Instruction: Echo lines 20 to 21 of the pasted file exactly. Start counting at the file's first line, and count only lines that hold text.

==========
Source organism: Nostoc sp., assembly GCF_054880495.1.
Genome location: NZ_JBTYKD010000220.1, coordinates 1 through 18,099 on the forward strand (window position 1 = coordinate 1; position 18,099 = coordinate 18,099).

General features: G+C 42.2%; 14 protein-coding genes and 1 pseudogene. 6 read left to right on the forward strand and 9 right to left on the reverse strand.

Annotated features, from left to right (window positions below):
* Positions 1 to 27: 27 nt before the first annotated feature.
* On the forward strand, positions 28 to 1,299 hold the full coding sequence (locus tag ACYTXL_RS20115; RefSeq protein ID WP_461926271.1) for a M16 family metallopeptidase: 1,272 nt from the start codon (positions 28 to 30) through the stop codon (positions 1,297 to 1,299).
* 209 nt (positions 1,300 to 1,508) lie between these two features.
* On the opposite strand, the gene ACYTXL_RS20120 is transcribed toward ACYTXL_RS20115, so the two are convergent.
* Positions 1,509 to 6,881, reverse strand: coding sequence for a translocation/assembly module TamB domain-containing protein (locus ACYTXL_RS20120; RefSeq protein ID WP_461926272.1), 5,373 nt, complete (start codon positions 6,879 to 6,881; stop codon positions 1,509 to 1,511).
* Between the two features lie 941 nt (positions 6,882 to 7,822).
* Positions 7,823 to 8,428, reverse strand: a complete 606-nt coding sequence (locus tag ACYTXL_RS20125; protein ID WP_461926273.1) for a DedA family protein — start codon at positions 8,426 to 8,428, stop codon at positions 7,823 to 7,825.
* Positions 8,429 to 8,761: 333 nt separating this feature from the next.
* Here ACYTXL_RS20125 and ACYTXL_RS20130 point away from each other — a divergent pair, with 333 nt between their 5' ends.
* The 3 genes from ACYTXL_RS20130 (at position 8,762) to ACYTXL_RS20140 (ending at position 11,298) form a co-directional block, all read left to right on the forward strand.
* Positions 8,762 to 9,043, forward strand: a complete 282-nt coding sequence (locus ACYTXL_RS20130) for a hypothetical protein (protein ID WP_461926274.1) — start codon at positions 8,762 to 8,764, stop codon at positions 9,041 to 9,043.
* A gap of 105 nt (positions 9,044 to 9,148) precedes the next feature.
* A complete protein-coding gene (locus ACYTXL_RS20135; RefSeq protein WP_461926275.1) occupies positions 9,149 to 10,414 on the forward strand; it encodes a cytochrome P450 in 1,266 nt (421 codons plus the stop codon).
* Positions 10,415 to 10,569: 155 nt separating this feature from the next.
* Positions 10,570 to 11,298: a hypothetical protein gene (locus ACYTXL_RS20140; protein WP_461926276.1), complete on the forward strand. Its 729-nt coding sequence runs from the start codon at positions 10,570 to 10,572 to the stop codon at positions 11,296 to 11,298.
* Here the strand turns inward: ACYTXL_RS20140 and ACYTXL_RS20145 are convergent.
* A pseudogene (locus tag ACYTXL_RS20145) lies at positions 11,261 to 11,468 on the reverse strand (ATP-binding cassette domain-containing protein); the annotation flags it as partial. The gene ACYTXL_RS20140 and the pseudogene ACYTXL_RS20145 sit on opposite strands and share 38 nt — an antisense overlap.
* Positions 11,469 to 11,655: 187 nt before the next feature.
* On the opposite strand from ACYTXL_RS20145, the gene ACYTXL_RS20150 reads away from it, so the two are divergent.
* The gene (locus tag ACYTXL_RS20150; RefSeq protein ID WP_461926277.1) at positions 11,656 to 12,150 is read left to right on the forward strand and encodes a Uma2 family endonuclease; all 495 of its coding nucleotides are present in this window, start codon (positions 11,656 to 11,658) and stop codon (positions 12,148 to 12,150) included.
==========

* Here the strand turns inward: ACYTXL_RS20140 and ACYTXL_RS20145 are convergent.
* A pseudogene (locus tag ACYTXL_RS20145) lies at positions 11,261 to 11,468 on the reverse strand (ATP-binding cassette domain-containing protein); the annotation flags it as partial. The gene ACYTXL_RS20140 and the pseudogene ACYTXL_RS20145 sit on opposite strands and share 38 nt — an antisense overlap.